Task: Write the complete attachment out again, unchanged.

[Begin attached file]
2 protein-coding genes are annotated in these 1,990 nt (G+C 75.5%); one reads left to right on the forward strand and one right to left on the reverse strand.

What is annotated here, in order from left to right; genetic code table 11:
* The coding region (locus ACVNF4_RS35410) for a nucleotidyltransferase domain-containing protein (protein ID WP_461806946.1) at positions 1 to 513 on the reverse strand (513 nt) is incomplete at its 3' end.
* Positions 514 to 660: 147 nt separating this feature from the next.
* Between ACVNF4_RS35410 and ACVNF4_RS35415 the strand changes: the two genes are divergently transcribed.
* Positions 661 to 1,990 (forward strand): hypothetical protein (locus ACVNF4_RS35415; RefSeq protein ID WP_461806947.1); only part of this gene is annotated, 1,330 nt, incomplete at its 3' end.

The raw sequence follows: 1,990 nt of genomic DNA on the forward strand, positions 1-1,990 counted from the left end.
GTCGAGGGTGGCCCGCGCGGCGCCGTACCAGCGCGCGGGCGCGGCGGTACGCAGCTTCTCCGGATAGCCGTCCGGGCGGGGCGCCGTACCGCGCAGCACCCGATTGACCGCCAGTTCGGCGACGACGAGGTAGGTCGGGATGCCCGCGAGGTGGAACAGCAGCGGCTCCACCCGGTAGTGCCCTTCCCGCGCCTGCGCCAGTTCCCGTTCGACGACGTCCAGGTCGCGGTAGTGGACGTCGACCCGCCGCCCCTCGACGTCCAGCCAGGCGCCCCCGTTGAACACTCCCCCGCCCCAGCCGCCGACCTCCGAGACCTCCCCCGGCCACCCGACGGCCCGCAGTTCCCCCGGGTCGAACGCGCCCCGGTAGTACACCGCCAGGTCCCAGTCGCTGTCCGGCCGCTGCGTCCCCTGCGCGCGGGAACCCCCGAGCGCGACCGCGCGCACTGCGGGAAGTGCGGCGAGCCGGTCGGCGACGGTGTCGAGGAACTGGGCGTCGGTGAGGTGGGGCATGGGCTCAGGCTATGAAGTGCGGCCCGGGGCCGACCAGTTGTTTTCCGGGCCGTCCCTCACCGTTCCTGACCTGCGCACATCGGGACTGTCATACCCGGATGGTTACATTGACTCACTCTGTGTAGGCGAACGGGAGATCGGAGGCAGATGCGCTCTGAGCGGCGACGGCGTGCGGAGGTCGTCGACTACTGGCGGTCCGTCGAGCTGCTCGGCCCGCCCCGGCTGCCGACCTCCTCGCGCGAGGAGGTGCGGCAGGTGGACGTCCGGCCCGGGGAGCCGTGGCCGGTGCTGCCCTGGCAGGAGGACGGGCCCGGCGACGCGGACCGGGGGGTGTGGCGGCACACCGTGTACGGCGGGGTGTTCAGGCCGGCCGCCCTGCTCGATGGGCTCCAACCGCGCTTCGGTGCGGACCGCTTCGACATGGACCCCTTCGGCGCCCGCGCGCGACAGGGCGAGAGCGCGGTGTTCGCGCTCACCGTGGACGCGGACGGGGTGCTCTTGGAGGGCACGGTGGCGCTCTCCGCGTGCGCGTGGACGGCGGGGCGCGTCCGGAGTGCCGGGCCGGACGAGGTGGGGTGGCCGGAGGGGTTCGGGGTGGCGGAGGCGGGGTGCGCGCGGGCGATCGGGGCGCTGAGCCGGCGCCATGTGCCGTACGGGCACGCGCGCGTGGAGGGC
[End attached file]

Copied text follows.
2 protein-coding genes are annotated in these 1,990 nt (G+C 75.5%); one reads left to right on the forward strand and one right to left on the reverse strand.

What is annotated here, in order from left to right; genetic code table 11:
* The coding region (locus ACVNF4_RS35410) for a nucleotidyltransferase domain-containing protein (protein ID WP_461806946.1) at positions 1 to 513 on the reverse strand (513 nt) is incomplete at its 3' end.
* Positions 514 to 660: 147 nt separating this feature from the next.
* Between ACVNF4_RS35410 and ACVNF4_RS35415 the strand changes: the two genes are divergently transcribed.
* Positions 661 to 1,990 (forward strand): hypothetical protein (locus ACVNF4_RS35415; RefSeq protein ID WP_461806947.1); only part of this gene is annotated, 1,330 nt, incomplete at its 3' end.

The raw sequence follows: 1,990 nt of genomic DNA on the forward strand, positions 1-1,990 counted from the left end.
GTCGAGGGTGGCCCGCGCGGCGCCGTACCAGCGCGCGGGCGCGGCGGTACGCAGCTTCTCCGGATAGCCGTCCGGGCGGGGCGCCGTACCGCGCAGCACCCGATTGACCGCCAGTTCGGCGACGACGAGGTAGGTCGGGATGCCCGCGAGGTGGAACAGCAGCGGCTCCACCCGGTAGTGCCCTTCCCGCGCCTGCGCCAGTTCCCGTTCGACGACGTCCAGGTCGCGGTAGTGGACGTCGACCCGCCGCCCCTCGACGTCCAGCCAGGCGCCCCCGTTGAACACTCCCCCGCCCCAGCCGCCGACCTCCGAGACCTCCCCCGGCCACCCGACGGCCCGCAGTTCCCCCGGGTCGAACGCGCCCCGGTAGTACACCGCCAGGTCCCAGTCGCTGTCCGGCCGCTGCGTCCCCTGCGCGCGGGAACCCCCGAGCGCGACCGCGCGCACTGCGGGAAGTGCGGCGAGCCGGTCGGCGACGGTGTCGAGGAACTGGGCGTCGGTGAGGTGGGGCATGGGCTCAGGCTATGAAGTGCGGCCCGGGGCCGACCAGTTGTTTTCCGGGCCGTCCCTCACCGTTCCTGACCTGCGCACATCGGGACTGTCATACCCGGATGGTTACATTGACTCACTCTGTGTAGGCGAACGGGAGATCGGAGGCAGATGCGCTCTGAGCGGCGACGGCGTGCGGAGGTCGTCGACTACTGGCGGTCCGTCGAGCTGCTCGGCCCGCCCCGGCTGCCGACCTCCTCGCGCGAGGAGGTGCGGCAGGTGGACGTCCGGCCCGGGGAGCCGTGGCCGGTGCTGCCCTGGCAGGAGGACGGGCCCGGCGACGCGGACCGGGGGGTGTGGCGGCACACCGTGTACGGCGGGGTGTTCAGGCCGGCCGCCCTGCTCGATGGGCTCCAACCGCGCTTCGGTGCGGACCGCTTCGACATGGACCCCTTCGGCGCCCGCGCGCGACAGGGCGAGAGCGCGGTGTTCGCGCTCACCGTGGACGCGGACGGGGTGCTCTTGGAGGGCACGGTGGCGCTCTCCGCGTGCGCGTGGACGGCGGGGCGCGTCCGGAGTGCCGGGCCGGACGAGGTGGGGTGGCCGGAGGGGTTCGGGGTGGCGGAGGCGGGGTGCGCGCGGGCGATCGGGGCGCTGAGCCGGCGCCATGTGCCGTACGGGCACGCGCGCGTGGAGGGC